It’s not gonna be every night with Shake, and there’ll probably be a point in the playoffs -- particularly if Ben never shows -- where we need to ask more from him in the lead guard position than he can really give us. But man, watching him on this Sixers team right now is like discovering a button on your SNES controller that you never realized was there, and suddenly understanding why your older brother kicks your ass in Street Fighter II every time. Was it always supposed to be this easy? Have other teams known this all along?
4. Speaking of getting numbers: Throw a bunch more onto the pile for Big Al Horford, who continued his two-week run of stellar production with an 18-11-5 line, with two turnovers and only one “ah, nuts” clap. He’s now averaging a neat 20-10-6 over his last five games, on stellar 55% shooting (including 41% from deep), certainly his best statistical stretch since joining the Sixers.
And yes, I can already hear you coughing in the back there: There is in fact a “but…” and it’s that Al was still useless down the stretch, and his defense was absolutely garbage throughout. He took only two shots in the fourth quarter, one of which was an end-of-shot-clock heave, and he particularly hurt the Sixers up two with a half-minute to go when he passed out of an open three to a much-less-open Matisse in the corner, who tried in vain to drive to the hoop and ended up getting his shot blocked. And he was woefully overmatched trying to hang with any Raptor not named Gasol, with Siakam and OG Anunoby treating his defense like a polite suggestion on the way to layup after layup in the fourth quarter, as the Raps cut the Sixers’ lead from 13 to 4 in the space of two minutes.
That’s right, folks: We’ve all lived long enough to see the day when Al Horford is actually playing significantly worse than his numbers. Save us, Vlade. For the Pickswap fifth anniversary, if nothing else.
5. I know it’s unfair to harp too much on it on a night when he was otherwise pretty good: 22 points on 9-18 shooting, nine boards, a couple big defensive plays down the stretch. But goddamn if I wouldn’t have traded Tobias Harris for late-’00s Eddy Curry tonight after he missed an absolute gift of a technical free throw with 90 seconds to go and the Sixers up three. I knew he was gonna miss it, you knew he was gonna miss it, Shake knew he was gonna miss it, Deathwish Brett probably knew he was gonna miss it -- I don’t know the exact numbers on Tobias’ technical shooting this season, but they have to be at Ben Wallace levels.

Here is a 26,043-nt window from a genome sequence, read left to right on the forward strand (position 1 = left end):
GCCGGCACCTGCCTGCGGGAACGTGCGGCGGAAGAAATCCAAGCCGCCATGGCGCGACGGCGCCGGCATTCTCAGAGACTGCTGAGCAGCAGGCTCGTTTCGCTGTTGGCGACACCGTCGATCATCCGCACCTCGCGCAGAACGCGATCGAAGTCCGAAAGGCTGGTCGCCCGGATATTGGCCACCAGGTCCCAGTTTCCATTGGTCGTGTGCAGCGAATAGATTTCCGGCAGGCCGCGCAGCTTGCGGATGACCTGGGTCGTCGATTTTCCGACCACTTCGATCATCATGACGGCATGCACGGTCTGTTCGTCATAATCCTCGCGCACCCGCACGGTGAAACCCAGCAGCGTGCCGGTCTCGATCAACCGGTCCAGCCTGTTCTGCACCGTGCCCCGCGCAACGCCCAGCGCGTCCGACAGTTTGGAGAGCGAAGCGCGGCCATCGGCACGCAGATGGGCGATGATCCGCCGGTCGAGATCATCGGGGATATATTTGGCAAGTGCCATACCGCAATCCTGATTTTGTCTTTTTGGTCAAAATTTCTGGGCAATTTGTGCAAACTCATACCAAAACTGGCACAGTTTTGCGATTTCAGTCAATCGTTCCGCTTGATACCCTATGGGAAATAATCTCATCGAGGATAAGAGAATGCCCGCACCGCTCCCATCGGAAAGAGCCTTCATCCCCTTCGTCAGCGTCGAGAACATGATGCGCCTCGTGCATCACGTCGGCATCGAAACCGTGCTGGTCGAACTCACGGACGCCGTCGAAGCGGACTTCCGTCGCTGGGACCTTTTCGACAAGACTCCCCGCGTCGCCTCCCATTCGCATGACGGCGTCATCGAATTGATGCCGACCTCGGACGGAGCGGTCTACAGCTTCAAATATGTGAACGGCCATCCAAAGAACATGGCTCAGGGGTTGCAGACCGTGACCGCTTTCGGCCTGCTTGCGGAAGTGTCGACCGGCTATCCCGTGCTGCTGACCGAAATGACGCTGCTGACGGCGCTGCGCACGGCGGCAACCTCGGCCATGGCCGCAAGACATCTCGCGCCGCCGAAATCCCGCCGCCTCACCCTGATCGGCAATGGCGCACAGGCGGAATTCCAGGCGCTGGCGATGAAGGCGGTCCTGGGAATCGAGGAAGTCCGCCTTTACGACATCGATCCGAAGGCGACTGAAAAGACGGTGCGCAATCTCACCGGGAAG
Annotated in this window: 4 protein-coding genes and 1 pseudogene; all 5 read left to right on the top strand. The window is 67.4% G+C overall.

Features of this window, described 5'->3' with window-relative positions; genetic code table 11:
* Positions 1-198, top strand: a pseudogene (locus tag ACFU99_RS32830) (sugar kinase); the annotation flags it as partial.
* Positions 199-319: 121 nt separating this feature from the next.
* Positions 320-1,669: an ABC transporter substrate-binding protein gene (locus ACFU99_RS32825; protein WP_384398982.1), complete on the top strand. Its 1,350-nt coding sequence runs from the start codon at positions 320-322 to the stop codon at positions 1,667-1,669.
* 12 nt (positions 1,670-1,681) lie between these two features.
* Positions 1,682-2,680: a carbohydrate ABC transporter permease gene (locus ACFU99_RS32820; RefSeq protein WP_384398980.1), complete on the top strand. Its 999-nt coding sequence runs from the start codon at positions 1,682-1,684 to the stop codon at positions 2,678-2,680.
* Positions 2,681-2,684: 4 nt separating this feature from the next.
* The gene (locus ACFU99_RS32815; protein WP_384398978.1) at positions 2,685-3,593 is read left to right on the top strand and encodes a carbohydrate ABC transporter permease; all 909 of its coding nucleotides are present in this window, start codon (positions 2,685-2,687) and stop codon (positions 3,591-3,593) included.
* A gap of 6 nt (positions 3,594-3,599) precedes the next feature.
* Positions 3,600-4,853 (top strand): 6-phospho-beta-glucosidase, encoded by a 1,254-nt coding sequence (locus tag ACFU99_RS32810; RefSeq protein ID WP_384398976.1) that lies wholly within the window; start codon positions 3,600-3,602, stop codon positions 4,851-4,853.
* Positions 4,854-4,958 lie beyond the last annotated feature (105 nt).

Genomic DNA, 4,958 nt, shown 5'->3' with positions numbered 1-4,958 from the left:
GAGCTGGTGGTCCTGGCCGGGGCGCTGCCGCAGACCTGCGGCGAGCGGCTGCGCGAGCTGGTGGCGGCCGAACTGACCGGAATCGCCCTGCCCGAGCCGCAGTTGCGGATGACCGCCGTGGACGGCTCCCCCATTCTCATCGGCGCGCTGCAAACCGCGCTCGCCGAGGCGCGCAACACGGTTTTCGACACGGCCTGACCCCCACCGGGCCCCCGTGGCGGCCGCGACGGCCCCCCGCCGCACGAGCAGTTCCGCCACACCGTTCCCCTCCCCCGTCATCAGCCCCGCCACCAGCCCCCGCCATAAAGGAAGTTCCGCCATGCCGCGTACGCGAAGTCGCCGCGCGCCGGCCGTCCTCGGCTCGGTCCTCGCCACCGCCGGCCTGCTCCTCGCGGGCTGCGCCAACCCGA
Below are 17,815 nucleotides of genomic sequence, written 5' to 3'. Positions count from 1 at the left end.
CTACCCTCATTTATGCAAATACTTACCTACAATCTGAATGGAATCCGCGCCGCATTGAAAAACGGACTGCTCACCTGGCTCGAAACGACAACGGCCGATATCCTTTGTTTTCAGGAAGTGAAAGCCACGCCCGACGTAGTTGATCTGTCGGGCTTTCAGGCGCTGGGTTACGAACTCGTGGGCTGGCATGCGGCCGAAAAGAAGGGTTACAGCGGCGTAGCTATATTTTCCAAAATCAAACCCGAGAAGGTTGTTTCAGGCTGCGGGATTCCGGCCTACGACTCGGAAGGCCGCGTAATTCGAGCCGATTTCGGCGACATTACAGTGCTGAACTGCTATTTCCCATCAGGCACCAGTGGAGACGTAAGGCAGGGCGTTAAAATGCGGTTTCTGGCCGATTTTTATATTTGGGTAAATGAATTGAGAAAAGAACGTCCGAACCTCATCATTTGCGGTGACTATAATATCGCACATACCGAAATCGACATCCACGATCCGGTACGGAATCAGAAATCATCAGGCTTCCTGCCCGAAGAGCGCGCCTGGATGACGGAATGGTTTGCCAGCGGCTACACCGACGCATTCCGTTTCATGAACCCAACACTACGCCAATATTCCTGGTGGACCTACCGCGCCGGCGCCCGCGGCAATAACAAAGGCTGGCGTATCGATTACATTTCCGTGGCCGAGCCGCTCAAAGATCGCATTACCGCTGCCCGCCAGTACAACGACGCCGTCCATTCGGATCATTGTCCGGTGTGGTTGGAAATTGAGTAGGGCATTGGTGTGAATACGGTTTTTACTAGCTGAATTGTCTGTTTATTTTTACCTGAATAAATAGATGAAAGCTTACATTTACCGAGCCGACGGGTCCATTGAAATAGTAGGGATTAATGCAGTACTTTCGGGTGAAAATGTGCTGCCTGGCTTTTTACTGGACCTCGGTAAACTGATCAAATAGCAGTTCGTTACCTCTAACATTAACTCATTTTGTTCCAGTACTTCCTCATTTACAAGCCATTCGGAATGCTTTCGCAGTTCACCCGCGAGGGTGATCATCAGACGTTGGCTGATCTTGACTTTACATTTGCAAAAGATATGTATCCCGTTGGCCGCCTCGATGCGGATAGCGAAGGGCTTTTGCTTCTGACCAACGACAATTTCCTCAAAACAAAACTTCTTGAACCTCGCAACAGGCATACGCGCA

Can we please let Joel, who’s repeatedly proven a great clutch FT shooter, hit two more to ice this one in its final seconds, and is better on the whole from the line this year anyway, just take all the techs from now on? We’re already giving Tobi plenty of free money off the court.
6. And yeah, probably time to talk about the heart attack that led to those Jo free throws. The Sixers had pushed the lead back up to eight with two minutes to go, seemingly on track to cruise to the victory (ROFLCOPTER), when Nick Nurse unleashed the full-court press. And just like it did in December, the press turned the Sixers into overmatched eight-year-olds in a game of keep away against a bunch of post-puberty middle schoolers. Three combined turnovers, including one with just eight seconds to go and the Sixers up two that led to an almost entirely wide-open Serge Ibaka three -- which he thankfully clanked off the front rim. (Karma for last year’s Game 7, perhaps, though would still argue that the Raps got the better of that trade-off.)
I don’t even know what to make of it at this point. Blame Brett Brown if you want for the team not being prepared to handle a little pressure, but… actually, you know what? It’s fine. Blame Brett Brown, no buts. Like many other things, this may or may not actually be his fault, but either way he looks increasingly sure to not be here next year, and increasingly comfortable with that being the case. I’m still never gonna feel great about scapegoating him, but if someone has to take the fall for this team’s sins, we may as well get our money’s worth.
7. One good thing about the coaching in this one, though: I loved the decision to have Matisse Thybulle shadow Fred Van Vleet like he was Avery Bradley covering Shake Milton. FVV’s crafty, and he got Matisse for a couple cheap fouls and wriggled loose for a layup early, but Thybulle also pried the ball from him a couple times -- and even when not, Van Vleet had to work for absolutely everything, ending with just 11 points on 4-13 shooting. Kyle Lowry may be Toronto’s most valuable guard, but Van Vleet is the swing piece for them, and essentially removing him from the equation was huge for the Sixers’ ability to keep Toronto in check in this one.
Not the thing a lot of people are going to be talking about from this one -- particularly with the way the game ended -- but a smart, creative decision from Brett and the coaching staff, essentially out-Nick Nursing Nick Nurse. We can only hope we get to see Matisse wreak such holy hell on Van Vleet for four to seven games in the playoffs this year that FVV has to have another kid just to snap out of the slump.